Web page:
Lanette Watson headshot

Latest MA in Teaching Capstone Projects Show 2016 Cohort’s Accomplishments

Lanette Watson headshotThis August, the fall 2016 cohort in the Master’s in Teaching program presented their Master’s Capstone Projects, culminating four quarters of research and synthesis of theory and practice. Students elected to share selected topics from their capstone projects, including Vygotsky’s Zone of Proximal Development, Dewey’s notions of progressivism, social and emotional learning, and learning styles within the domain of differentiation. Teacher candidates reflected on their experiences in the classroom and their commitments to the fields they researched, followed by a Q & A with the audience.

The School of Education’s Master’s Capstone Project follows three field work experiences with students in grades K-8 and precedes a fifth quarter of student teaching. In it, students strive to represent their deeply felt and ever-evolving responses to the question, “What drives my pedagogy?” Projects are amply researched, carefully crafted documents that contain theoretical frameworks, evidence of theory in practice, and professional growth plans for future teaching. Students make substantial contributions to their own and each other’s growth as educators through the writing and sharing of their work.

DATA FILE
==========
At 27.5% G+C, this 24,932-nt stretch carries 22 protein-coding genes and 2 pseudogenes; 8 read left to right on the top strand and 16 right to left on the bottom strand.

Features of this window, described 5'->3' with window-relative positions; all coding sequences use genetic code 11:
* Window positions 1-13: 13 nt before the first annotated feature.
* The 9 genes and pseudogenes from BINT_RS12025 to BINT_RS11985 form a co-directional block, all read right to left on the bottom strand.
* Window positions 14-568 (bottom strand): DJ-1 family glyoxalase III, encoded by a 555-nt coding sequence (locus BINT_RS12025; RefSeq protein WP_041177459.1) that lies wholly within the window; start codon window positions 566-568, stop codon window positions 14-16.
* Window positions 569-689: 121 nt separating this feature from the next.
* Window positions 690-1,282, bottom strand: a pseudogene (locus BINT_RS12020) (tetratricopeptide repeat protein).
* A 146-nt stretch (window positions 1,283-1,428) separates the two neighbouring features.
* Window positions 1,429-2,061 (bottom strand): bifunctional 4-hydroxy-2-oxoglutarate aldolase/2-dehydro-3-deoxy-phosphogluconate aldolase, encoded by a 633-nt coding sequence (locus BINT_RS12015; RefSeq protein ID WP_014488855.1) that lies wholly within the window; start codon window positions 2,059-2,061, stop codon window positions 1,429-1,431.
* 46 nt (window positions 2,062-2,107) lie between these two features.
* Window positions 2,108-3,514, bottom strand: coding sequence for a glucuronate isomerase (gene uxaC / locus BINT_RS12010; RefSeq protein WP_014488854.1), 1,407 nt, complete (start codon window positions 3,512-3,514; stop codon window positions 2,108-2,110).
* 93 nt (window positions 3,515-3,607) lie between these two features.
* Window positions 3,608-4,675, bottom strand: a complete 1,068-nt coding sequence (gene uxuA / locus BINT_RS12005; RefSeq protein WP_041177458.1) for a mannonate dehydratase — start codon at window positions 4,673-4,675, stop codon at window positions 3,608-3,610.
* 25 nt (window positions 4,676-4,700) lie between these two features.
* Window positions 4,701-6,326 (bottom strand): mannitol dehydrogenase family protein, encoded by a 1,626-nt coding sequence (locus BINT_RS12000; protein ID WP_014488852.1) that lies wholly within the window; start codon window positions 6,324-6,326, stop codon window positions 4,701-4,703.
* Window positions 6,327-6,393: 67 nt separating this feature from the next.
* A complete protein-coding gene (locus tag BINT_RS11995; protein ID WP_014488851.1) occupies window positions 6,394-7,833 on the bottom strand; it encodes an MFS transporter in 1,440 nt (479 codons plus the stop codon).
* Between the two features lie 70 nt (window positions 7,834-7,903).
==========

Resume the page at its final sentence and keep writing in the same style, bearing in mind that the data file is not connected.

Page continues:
seven people standing together around a sign reporting new housing units, all smiling, some holding shovels

Cool Course: How to Address Homelessness in Your Town

It’s common to hear people say that housing is a human right, yet by many estimates, over half a million Americans experience housing insecurity every year. “It’s time to create a groundswell of interest in this topic in this country,” says Charles Durrett, an architect, activist, builder of cohousing communities globally, and instructor of the upcoming four-week Continuing Education course at Antioch, “How to Address Homelessness in Your Town,”…

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